Yasir Arafat may be dead, but his Machiavellian strategies linger. Ever protective of his position as sole leader of the Palestinian people, Arafat sought to block any means by which a potential rival could challenge him. But in protecting his position, Arafat also blocked the appointment of a successor in his lifetime.
In the first weeks after Arafat’s death, that seemed not to matter. Mahmoud Abbas, Arafat’s longtime deputy and the architect of the Oslo accords, quickly secured the backing of Fatah, the PLO’s core body. A seamless transition appeared possible. But now Marwan Barghouti, Fatah’s leader in the West Bank during the current Intifada, has decided to contest Abbas for the presidency of the Palestinian Authority (PA) from his Israeli jail cell.
Facing economic stagnation and what Palestinian Authority Prime Minister Ahmed Qurei calls “the anarchy of weapons,” a succession struggle is the last thing Palestinians need. Any new leader must spur the economy, enforce the rule of law, fight corruption, unify the PA’s security agencies, and preserve public safety – and he must do so quickly or lose authority.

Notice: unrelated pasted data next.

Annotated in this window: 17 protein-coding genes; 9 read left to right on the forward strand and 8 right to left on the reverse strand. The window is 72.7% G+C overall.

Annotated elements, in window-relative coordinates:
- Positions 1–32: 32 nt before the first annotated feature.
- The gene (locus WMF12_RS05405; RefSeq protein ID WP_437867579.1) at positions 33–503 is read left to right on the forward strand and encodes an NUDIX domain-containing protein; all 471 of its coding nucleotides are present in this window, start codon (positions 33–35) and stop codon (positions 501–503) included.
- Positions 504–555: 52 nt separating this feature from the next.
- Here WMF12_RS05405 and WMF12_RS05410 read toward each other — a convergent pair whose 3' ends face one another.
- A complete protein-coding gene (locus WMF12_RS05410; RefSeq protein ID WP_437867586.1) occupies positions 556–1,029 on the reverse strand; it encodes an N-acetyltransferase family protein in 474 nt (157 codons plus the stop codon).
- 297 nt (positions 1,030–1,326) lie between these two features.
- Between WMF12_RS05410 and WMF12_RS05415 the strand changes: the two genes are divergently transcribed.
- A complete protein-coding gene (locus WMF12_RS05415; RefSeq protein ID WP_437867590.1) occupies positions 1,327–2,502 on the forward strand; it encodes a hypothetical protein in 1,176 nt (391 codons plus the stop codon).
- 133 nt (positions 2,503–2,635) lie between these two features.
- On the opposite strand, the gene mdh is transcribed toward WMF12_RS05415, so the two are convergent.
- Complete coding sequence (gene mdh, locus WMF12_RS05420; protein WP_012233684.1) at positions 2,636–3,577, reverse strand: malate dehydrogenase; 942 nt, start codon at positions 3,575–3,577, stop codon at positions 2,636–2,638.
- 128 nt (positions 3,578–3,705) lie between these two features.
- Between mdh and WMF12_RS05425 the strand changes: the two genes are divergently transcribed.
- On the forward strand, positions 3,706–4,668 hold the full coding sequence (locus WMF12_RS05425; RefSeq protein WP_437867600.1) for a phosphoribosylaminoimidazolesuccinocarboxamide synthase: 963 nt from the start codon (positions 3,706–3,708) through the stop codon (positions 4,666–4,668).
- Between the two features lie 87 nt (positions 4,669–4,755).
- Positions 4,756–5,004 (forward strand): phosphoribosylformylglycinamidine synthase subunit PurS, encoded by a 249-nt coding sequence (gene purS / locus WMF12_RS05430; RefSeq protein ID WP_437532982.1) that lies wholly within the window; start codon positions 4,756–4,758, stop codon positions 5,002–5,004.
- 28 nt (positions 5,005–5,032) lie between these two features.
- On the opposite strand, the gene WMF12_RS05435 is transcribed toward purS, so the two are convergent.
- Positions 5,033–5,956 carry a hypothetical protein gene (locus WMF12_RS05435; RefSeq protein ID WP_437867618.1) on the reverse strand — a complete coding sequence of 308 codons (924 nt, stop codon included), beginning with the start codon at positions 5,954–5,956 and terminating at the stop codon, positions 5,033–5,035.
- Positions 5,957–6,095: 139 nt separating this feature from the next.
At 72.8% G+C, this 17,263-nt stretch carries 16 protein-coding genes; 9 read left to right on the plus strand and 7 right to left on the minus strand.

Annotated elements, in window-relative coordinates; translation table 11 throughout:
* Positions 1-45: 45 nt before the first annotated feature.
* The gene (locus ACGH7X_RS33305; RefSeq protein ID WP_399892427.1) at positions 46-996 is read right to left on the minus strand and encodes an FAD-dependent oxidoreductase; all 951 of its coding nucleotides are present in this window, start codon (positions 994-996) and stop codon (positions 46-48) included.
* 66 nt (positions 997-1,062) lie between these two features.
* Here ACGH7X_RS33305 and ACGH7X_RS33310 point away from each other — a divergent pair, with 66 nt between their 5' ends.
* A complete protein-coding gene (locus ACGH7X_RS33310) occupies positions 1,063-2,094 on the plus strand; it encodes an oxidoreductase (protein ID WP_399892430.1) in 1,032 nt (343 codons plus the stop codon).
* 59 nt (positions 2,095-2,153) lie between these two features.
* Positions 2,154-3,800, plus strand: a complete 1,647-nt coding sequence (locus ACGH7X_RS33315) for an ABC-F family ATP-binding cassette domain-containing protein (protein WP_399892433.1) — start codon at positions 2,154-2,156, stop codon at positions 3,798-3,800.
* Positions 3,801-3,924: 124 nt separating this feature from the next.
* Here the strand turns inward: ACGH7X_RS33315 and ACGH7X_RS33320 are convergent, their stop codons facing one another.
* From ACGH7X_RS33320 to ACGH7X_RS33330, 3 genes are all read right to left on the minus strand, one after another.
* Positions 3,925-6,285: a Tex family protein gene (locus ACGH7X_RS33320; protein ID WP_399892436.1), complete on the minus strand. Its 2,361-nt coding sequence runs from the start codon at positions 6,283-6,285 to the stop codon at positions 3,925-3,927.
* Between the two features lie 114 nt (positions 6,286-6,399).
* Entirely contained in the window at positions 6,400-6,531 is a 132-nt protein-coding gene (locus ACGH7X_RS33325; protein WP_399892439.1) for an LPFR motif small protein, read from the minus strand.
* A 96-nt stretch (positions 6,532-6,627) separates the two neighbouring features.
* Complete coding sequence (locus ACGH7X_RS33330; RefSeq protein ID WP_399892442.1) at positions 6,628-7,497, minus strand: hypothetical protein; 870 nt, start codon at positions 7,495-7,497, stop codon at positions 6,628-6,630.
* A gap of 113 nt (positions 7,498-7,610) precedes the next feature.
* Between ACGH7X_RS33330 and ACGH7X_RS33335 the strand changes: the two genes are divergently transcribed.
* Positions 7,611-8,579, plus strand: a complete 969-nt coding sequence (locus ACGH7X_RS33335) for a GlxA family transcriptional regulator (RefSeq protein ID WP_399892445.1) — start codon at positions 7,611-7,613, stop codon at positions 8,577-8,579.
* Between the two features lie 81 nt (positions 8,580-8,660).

Abbas (also known as Abu Mazen) represents the Old Guard of Palestinian politics. But the Young Guard – those who led the first Intifada (1987-1993), as well as those making their names in the current Intifada – want a share of power. Abbas will thus need to find support within this rising generation of nationalist leaders if he is to succeed.